Research Horizons at Cincinnati Children's Research Foundation

Explore highlights of the exciting research happening at Cincinnati Children's Research Foundation with Research Horizons. Each issue features recent studies published by Cincinnati Children's investigators. By combining cutting-edge research and education with the best in pediatric care, we are striving to improve the lives of children and families everywhere. This issue features these news briefs: 

In addition, you will find the following feature stories that highlight some of our many world-class researchers:

Going Viral

Viruses are the ultimate opportunists. Understanding the workings of these culprits [viruses] used to take days – even weeks – of growing them in cultures. Even then, doctors might not end up with a clear picture of how the virus worked – or how to combat it. Then came PCR (polymerase chain reaction) technology, shaving days from the painstaking culture process. [more]

The Core of Diagnosis

 Dr. Kenneth Setchell.For children with rare diseases, figuring out what’s wrong often requires far more than one physician working with a family over a few office visits. Pinning down diagnoses in complex cases frequently takes an orchestra of experts employing the latest high-tech instruments. [more]

Listening for Clues

Medical detective, Dr. David Hall has encountered a variety of cases.Sometimes it takes ‘old-school’ skills to crack a complicated medical case. [more]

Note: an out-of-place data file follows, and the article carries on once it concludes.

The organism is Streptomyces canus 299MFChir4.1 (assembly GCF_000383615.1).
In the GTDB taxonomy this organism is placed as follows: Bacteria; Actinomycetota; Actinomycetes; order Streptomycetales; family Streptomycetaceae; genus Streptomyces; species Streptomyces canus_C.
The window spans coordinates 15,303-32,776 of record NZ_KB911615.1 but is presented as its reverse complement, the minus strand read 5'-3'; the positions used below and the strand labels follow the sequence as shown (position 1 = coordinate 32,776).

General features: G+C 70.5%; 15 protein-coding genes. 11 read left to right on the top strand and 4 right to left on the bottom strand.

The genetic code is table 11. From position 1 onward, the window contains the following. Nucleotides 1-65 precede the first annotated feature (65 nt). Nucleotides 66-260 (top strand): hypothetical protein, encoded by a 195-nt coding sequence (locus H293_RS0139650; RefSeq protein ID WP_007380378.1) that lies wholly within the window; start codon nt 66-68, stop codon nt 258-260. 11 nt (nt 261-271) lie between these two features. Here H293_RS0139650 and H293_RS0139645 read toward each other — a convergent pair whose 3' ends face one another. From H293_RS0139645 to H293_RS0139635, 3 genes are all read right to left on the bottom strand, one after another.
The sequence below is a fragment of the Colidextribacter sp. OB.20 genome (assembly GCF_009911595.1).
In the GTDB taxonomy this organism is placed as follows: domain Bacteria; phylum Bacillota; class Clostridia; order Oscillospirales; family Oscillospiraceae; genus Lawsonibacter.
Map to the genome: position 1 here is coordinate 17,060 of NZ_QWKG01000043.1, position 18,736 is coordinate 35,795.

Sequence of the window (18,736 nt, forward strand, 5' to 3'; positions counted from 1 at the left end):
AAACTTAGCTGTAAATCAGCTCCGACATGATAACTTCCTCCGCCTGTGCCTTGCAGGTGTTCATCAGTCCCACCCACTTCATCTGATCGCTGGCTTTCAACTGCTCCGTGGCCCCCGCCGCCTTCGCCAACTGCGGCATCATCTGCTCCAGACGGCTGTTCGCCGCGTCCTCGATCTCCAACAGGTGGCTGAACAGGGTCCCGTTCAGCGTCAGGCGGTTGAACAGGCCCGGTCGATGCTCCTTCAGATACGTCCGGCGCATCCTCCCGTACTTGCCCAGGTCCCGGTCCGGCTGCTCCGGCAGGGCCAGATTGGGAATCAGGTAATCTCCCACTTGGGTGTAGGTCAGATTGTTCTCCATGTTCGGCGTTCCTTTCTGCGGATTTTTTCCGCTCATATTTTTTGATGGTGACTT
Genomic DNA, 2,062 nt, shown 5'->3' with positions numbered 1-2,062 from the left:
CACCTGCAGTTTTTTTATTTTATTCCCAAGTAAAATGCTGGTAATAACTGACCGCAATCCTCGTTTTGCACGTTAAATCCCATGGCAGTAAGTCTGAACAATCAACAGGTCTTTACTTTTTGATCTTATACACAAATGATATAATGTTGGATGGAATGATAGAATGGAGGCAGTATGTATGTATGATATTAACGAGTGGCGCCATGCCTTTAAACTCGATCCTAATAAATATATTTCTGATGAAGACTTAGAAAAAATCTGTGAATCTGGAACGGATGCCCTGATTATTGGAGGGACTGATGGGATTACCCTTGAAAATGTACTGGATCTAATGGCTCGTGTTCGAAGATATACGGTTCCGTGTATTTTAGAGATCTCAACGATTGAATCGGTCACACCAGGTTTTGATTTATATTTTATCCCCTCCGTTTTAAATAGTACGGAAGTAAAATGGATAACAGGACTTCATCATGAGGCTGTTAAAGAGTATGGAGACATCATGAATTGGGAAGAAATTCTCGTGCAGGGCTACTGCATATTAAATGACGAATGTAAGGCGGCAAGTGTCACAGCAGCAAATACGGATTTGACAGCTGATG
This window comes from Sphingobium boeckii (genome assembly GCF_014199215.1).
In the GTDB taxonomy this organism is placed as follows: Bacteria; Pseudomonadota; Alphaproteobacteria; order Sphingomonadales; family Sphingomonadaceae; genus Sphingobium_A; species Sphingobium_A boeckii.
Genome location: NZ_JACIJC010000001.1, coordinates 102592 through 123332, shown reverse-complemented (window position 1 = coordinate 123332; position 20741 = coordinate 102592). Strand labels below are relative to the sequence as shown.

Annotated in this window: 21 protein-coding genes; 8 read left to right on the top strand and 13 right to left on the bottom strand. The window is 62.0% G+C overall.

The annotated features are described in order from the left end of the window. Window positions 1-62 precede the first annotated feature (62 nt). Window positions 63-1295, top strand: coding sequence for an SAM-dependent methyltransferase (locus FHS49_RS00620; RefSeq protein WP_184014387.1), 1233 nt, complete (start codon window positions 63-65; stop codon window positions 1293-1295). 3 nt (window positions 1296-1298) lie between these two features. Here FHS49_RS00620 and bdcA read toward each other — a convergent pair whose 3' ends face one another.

Diagnosis Goes the Distance

Connecting with patients in rurual areas.Erik “Rick” Michelfelder, MD, director of the Fetal Cardiac Program at Cincinnati Children’s, sees patients hundreds of miles away by dialing into a link that is part teleconference, part Skype. [more]

The Cautious Optimism of Biomarker Research

The array holds as many as 1.2 million human genetic markers.Although eight years have passed since the sequencing of the human genome, John Harley, MD, PhD, is not surprised the achievement has yet to produce sweeping advances in medical diagnostics and treatment. [more]

Thinking Small

An MRI scanner is being developed for use in the NICU.Pint-sized MRI will help diagnose problems in preemies. [more]

Holding on to the Future of Medicine

Having a facility like the biobank on premises will make studies conducted at Cincinnati Children’s more competitive.New repository saves precious resources for disease-fighting discoveries. [more]

The Path to a New Drug

Dr. Sandra Nelson oversees the center’s highthroughput and high-content screening and assay development.Say you are a researcher who has spent years studying a disease. You have finally identified the protein that might be causing things to go awry in the cells. Good. And you are pretty sure that if you could manipulate that protein’s activity with a specific drug compound, it might change the course of the disease. Even better. Now what? [more]